Be The Invitation

Dinner - Maeve-35.jpg

"Do you actually enjoy doing this?"

I can’t remember if my husband said these words or I made them up. Either way, I know he’s thought them before.

Because I’ll snap about the state of our home before people land on our porch. I’ll taste the soup and hate the seasoning, consider throwing it all in the trash and ordering pizza instead.

I once rinsed a cooked pork loin under the faucet to take off some of the salt and then had a minor meltdown in the bathroom. That same pork loin was placed on a clean, white platter dusted with herbs for folks to consume.

I get nervous when I think of all the people I invited that might not really know each other. The pressure to make connections, ignite conversation when it runs dry, and keep cool when guests take that first bite can feel overwhelming.

Gathering people in my home doesn’t always come easy. Even though friends graciously remind me that I was made to do this...

(Head over to The Art of Simple for the full post.)

On Sabbath and Obedience

uriel-soberanes-258172-unsplash.jpg

I assumed Sabbath would come easy for me. A day of just rest and worship? Yes, please. 

My hands weren't that tempted, the laundry and organizing and dishes still howled and scoffed but I looked the other way and kept walking.

I grabbed a book or pencil instead. 

The hardest part was my mind. I struggled to turn my own inner dialogue down low enough to hear something other than the constant lists and to do's. I craved to hear from a God who just wants our time and attention. Offering presence to friends comes easy. I can keep my phone tucked away and look them in the eye. I've learned how to listen with my whole body.

But something about sitting with God, someone I can't always feel, hear, or see - is much harder to do. When it's quiet or my schedule finally clears, there's an unnecessary pressure within me to fill the empty space rather than just listen. be still. and wait. 

d-jameson-rage-223065-unsplash.jpg

To do less feels counter-intuitive. He delights in the helping, the good work of our hands. He's called us to make and create beautiful things. What does it mean to just be? How do we truly abide?

By evening, I got a little sad -- just as I would as a child when summer was almost over and school was right around the corner. It took nearly all day to soften my shoulders and quit worrying if I was doing Sabbath right. I had finally let myself breathe deep rather than settle for small gasps just beneath the surface.

The heat of the day was breaking. It felt like something within me was shifting. I could feel my heart grieving -- no, not yet. The day hadn't even passed. Anyone else notorious for missing something before it's even gone?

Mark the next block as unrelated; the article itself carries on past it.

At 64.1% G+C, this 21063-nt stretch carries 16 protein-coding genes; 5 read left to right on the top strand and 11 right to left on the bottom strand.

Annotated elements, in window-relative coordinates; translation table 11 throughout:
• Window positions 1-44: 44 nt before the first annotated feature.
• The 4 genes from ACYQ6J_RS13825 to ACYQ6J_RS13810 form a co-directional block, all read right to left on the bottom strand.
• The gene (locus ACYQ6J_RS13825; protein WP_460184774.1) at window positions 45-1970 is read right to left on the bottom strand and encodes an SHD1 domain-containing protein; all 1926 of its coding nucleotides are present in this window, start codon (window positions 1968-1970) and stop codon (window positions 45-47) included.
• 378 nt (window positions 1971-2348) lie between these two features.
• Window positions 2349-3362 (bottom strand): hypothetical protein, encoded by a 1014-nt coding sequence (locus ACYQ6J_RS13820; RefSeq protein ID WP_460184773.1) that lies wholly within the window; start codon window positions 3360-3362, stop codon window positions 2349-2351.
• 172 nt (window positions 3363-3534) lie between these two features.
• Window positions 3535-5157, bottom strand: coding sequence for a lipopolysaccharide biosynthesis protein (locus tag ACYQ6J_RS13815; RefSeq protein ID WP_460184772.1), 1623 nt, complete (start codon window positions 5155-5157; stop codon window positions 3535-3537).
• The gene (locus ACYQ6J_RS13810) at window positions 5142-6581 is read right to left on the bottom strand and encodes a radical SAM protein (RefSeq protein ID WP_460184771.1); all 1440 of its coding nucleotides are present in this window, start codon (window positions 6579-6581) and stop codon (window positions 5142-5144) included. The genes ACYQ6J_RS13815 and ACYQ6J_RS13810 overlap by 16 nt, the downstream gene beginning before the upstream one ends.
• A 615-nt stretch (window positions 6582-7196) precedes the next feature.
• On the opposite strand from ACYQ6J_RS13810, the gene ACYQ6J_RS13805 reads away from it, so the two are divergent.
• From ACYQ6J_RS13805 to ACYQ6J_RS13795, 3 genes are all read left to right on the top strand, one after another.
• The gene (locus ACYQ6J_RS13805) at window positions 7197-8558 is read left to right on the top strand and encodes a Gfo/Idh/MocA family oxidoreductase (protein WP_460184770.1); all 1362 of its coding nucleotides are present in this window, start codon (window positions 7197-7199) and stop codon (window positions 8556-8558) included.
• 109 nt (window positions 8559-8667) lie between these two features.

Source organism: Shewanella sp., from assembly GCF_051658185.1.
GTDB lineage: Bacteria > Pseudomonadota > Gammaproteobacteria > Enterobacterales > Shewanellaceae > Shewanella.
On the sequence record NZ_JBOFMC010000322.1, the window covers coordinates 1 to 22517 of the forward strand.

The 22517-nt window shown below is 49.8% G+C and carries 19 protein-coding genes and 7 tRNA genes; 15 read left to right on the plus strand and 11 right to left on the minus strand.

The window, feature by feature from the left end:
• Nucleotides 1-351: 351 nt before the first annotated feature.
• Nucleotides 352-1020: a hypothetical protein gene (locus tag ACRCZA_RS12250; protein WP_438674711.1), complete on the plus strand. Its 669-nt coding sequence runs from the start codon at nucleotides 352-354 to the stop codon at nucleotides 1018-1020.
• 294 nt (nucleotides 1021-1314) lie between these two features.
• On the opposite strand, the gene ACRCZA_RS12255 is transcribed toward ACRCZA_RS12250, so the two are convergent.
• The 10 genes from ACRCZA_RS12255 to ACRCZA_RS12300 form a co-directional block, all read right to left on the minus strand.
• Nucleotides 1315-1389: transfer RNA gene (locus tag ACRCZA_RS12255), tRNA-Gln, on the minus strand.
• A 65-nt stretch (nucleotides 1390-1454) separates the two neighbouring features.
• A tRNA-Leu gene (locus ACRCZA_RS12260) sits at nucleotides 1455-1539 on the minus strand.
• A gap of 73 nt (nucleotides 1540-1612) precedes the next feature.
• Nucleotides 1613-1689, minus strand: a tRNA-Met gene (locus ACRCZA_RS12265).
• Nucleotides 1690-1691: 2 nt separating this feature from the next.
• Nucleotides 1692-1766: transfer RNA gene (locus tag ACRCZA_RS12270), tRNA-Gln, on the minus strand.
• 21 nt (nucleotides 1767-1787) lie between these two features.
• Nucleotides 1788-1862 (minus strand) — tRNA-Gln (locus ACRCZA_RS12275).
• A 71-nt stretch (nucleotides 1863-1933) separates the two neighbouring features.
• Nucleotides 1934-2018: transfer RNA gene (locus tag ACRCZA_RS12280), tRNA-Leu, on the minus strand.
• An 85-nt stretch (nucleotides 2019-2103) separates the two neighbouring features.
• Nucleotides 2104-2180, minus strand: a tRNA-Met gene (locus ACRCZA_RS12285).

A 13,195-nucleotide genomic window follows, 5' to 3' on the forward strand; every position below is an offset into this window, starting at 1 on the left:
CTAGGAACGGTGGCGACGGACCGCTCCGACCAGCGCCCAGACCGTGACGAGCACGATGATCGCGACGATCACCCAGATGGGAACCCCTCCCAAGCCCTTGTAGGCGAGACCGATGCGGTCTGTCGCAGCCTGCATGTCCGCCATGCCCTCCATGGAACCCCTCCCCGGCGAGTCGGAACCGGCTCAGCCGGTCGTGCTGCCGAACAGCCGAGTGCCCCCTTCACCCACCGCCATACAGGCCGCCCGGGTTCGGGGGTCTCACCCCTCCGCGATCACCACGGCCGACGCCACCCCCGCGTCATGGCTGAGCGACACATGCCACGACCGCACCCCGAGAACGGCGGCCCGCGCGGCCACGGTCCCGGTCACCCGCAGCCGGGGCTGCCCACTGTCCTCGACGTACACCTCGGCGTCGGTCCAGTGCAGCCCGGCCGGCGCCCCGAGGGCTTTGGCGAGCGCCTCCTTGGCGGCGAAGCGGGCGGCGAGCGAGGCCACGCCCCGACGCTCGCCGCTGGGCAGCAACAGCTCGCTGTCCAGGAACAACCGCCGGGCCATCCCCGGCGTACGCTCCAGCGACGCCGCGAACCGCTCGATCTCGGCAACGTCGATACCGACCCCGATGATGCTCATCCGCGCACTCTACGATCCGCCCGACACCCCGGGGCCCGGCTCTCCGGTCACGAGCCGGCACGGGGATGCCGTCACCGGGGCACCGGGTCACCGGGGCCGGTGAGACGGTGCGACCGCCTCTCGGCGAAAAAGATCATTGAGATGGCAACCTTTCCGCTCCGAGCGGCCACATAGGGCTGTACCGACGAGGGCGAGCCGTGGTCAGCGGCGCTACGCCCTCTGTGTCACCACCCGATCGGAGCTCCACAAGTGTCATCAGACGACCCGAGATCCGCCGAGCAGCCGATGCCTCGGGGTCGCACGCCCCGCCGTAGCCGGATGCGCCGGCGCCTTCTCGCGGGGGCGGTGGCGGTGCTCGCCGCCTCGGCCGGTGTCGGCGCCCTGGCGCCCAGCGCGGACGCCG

In all honesty, the day felt a little awkward and clunky like a new pair of shoes. But it also resembled a kind, generous gift I felt unworthy of opening. It felt more like a lesson on obedience rather than easy and carefree.

And I'm beginning to wonder -- God, is that the whole point? Is that what you were trying to say?

artur-rutkowski-97622-unsplash.jpg

Because to practice anything new takes time. And in our culture of hustle and busy, where so much is vying for our attention, it feels like a fight to just hit pause. It feels wrong to trust the waiting, to see it as active and alive. And to actually believe He delights in just us. Even as we sit quietly twiddling our thumbs, trying so hard not to move so fast.

Trying to quit the performance we've grown accustomed to playing. 

We sit, doing nothing at all, praying He still sees us and remembers our name. Praying we haven't been abandoned or forgotten.

And He sees us, knowing so much more than just our name. He knows the lining of our heart, the layers of our soul. He finds us fascinating and worthy. In the waiting, the doing less -- He loves us all the more. 

It's almost too much for my mind and heart to comprehend. I wonder right now, is that what brought the discomfort? 

I'm still learning and growing in this practice but I do believe this -- Sabbath is more than simply hearing Gods voice and feeling His presence. It's hearing what hurts within us, the pain we've shoved way down deep. It's following the tears even when we don't know where they started. And it's learning to find comfort in the quiet.

Maybe at it's roots, the Sabbath reminds us to quit working so hard to earn His favor. Because that love story has already been written.